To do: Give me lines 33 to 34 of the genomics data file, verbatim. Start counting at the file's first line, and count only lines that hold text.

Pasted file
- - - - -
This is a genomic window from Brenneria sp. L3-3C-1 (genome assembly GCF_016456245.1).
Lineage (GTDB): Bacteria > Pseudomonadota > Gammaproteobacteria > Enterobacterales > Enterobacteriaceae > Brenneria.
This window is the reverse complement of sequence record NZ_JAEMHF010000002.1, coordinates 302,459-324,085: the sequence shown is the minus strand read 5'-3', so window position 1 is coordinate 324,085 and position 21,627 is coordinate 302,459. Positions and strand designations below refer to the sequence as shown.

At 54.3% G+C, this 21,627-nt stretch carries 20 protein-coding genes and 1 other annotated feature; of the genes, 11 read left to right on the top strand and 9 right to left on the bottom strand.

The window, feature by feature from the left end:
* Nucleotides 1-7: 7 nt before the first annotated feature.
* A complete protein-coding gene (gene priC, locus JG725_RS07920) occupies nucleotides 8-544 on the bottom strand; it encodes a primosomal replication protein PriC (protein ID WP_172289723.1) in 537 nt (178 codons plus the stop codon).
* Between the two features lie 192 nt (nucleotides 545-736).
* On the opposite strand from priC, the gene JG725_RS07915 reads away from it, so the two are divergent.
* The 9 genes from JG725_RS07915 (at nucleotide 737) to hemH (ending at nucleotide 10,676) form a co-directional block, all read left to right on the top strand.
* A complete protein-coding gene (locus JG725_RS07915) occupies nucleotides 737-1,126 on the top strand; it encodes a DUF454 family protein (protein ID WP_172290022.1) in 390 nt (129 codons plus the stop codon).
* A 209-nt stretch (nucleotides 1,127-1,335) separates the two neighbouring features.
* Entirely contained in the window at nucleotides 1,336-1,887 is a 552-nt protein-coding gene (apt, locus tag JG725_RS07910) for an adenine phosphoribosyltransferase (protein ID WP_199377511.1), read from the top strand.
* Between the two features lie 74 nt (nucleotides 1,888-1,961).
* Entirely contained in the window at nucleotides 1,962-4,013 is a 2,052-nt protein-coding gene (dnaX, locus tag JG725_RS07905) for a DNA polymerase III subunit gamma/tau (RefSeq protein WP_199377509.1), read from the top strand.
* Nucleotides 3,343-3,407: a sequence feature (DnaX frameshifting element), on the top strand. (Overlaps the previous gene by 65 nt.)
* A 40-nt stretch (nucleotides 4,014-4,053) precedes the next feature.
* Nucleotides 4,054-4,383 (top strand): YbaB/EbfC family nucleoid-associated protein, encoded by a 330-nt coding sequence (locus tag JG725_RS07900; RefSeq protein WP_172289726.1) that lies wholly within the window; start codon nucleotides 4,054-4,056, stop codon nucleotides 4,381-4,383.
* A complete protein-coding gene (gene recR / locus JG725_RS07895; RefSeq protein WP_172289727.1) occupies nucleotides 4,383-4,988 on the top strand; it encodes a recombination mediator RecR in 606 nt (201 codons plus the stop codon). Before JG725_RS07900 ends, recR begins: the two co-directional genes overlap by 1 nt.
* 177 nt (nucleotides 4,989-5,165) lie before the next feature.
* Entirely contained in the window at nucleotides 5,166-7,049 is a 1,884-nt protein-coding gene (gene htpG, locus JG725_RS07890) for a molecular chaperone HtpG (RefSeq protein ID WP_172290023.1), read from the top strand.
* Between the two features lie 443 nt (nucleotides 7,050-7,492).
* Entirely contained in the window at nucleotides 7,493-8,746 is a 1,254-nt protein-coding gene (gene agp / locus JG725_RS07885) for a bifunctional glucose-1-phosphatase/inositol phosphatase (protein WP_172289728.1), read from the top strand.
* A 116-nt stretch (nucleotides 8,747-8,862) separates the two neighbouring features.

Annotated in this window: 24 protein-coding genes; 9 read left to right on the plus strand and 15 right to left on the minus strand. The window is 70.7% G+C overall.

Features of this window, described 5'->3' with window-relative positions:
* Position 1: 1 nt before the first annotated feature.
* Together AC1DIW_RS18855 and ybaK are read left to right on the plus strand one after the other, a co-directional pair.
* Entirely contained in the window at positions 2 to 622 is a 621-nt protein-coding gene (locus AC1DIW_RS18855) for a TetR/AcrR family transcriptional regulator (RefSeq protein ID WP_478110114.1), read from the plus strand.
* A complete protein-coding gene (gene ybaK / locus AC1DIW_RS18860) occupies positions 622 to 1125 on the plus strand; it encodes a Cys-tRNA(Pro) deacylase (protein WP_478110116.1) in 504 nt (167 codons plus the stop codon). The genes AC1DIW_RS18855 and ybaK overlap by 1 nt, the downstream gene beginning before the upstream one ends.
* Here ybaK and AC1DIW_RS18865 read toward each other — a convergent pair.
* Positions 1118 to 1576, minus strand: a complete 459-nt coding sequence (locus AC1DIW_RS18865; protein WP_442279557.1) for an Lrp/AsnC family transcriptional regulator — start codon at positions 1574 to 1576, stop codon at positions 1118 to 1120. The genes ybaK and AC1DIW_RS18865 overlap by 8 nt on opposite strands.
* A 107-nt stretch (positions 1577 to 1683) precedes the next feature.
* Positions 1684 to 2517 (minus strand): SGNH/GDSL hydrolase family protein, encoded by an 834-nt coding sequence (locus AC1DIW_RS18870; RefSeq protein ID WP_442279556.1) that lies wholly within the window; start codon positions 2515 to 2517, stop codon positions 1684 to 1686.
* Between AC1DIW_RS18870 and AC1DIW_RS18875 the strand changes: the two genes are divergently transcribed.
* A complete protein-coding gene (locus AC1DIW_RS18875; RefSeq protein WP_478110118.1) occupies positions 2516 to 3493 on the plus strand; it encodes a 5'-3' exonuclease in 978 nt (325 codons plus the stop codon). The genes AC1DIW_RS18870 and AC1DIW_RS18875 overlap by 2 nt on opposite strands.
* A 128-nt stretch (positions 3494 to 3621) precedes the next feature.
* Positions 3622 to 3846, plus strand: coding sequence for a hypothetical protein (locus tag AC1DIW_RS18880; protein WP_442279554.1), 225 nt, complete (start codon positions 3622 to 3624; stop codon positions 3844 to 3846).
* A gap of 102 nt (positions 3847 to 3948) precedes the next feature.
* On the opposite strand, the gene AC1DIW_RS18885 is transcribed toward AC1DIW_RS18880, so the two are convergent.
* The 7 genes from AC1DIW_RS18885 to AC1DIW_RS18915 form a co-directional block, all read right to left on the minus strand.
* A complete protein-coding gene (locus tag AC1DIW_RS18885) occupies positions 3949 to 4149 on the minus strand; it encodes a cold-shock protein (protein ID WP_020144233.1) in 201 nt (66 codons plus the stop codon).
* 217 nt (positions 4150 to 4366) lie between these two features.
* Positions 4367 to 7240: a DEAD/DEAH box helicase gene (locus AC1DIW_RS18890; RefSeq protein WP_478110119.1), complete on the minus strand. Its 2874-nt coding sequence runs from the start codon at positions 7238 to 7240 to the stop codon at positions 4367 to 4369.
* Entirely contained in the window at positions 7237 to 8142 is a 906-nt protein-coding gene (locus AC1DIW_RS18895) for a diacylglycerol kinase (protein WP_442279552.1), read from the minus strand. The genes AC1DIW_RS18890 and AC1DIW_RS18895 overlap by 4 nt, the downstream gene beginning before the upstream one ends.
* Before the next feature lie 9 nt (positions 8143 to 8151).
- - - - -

* A 107-nt stretch (positions 1577 to 1683) precedes the next feature.
* Positions 1684 to 2517 (minus strand): SGNH/GDSL hydrolase family protein, encoded by an 834-nt coding sequence (locus AC1DIW_RS18870; RefSeq protein ID WP_442279556.1) that lies wholly within the window; start codon positions 2515 to 2517, stop codon positions 1684 to 1686.